I have searched the boards for any mention of this incident, and haven’t found any, so I am starting this thread as “breaking news”.
On October 17, an 18-year old student of the Polytechnic College in Kerch, Crimea, killed 15 fellow students and 5 teachers with a shotgun and a pipe bomb before killing himself. There were also 74 wounded.
The school in question is a high-school level institution for the formation of technicians (the perpetrator was a 4th year student following courses on becoming an electrician).
The perpetrator was said to have been a rather weird individual. When he was a kid he tortured cats for fun (an aircraft-sized red flag right there), and was described as being a loner who recently had become obsessed with explosives and had begun taking along a bayonet to school.
(And in the aftermath of this event, of course Putin would say that this was the fault of “globalization” and of deleterious Western influences. The only thing left was to say that the West was sapping and impurifying all of the precious bodily fluids of Russian citizens).
In any case, quick link with generic info on the event:
I don’t think that’s a fair assessment of what Putin was saying. From here:
That’s a far cry from saying the West is “sapping and impurifying all of the precious bodily fluids of Russian citizens”.
Which part of his quote to you disagree with?
That the recent phenomenon of school shootings began in the US.
That school shootings in the USA are reported and discussed across the world via the internet.
That, in certain places on the internet, school shootings are glorified and applauded.
That such places on the internet can be influential to mentally disturbed youth.
That humanity–Russia, the US and everyone–is not properly reacting to this growing crises.
Putin is a smart politician and his public speeches seem to show it. In my opinion, he uses double language in that he includes phrases and statements that allude to what his supporters want to hear (shootings in schools originate in the US) on the one hand and develops a discourse whose general, vague message his supporters will ignore because they know it is targeted to an international audience on the other hand. Meantime, Putin diverts people’s attention from other likely possibilities: (1) the Crimean college shooting may have nothing to do with any external influence, or (2) the Crimean college shooting may be the expression of the defective Russian ruling since they appropriated the peninsula, or (3) the Crimean college shooting may be the result of the combatant and militaristic activity in the region supported and fueled by Putin himself.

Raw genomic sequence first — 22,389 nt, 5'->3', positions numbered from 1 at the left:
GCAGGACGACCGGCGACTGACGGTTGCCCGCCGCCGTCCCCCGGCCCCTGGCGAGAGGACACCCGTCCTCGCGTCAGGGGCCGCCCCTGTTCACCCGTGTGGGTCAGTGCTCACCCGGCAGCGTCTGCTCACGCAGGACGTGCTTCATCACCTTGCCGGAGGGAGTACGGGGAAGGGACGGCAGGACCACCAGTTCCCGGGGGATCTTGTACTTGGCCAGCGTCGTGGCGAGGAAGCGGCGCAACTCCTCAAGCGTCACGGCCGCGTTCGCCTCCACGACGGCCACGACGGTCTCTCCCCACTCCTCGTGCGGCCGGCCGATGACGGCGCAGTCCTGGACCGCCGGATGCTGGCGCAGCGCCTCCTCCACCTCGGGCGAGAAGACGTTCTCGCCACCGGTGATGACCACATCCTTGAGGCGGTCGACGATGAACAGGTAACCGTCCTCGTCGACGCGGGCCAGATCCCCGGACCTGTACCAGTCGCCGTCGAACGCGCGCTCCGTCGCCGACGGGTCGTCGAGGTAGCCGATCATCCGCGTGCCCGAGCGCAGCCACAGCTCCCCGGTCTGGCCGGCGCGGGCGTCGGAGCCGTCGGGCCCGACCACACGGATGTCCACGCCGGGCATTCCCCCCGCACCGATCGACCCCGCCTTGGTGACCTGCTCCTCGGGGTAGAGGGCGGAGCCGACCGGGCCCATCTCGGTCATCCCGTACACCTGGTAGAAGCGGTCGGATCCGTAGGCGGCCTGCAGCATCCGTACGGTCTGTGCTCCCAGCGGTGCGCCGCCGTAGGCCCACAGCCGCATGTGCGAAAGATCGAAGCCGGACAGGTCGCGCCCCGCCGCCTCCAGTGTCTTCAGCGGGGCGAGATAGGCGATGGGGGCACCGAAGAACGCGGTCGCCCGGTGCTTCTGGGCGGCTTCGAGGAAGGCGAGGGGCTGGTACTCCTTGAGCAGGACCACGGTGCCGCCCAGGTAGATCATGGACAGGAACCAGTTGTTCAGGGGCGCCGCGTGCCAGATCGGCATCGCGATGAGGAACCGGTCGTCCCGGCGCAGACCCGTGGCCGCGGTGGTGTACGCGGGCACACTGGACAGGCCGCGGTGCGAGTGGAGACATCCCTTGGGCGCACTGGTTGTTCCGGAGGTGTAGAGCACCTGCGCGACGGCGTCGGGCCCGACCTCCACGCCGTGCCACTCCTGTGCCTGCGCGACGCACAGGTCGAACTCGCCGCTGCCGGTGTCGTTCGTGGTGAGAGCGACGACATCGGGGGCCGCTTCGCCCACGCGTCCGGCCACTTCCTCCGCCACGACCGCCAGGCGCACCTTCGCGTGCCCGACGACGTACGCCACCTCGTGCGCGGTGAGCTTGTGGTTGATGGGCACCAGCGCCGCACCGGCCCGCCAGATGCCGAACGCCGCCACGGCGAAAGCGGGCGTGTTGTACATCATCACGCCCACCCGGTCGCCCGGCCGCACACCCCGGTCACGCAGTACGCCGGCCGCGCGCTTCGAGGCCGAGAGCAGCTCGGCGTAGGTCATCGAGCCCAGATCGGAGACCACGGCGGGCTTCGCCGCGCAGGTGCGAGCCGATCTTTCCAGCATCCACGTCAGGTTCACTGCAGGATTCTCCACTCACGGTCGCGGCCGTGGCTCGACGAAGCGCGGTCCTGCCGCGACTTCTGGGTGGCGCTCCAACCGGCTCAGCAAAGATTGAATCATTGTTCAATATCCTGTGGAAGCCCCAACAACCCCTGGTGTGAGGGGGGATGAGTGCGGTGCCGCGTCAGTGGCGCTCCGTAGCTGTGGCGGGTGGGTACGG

Well, as I mentioned, the “sapping and impurifying” thing, he didn’t say. However, that put aside…
…When Putin mentions “globalization” and “Western influence” (of whatever type), those are dog whistles for his base, referencing the narrative that the West is a corrupting influence that will go against everything that is good and pure. And his base laps this up. And, like all good dog whistles, they allow for plausible deniability if challenged on them. A bit like how, during Soviet times, “rootless cosmopolitans” was understood to mean “Jews” and was a term used to accuse them of lack of loyalty to the Soviet state.
My ex-wife is Russian. She is intelligent and well-educated. And last time we met, a couple of months ago, she said to me that she was real happy that our daughter stayed with her in Russia to be educated because Western education was, essentially, nothing but a factory to produce filthy, filthy homosexuals and people who have zero concept of proper values and dignity; nothing but hedonists and parasites.
My ex-mother in law is the one who basically goes all General Ripper in that respect, and she is definitely saying the “sap and impurify our precious bodily fluids” thing (well, obviously not with those words, but the intent is the same): she is a firm believer in conspiracy theories about the evil West poisoning defenceless Russians with tainted products (and that was why Saint Vladimir Putin imposed an embargo on EU agricultural products a few years ago). Oh, and my ex-mother in law is also an intelligent and well-educated person (she is an Engineer).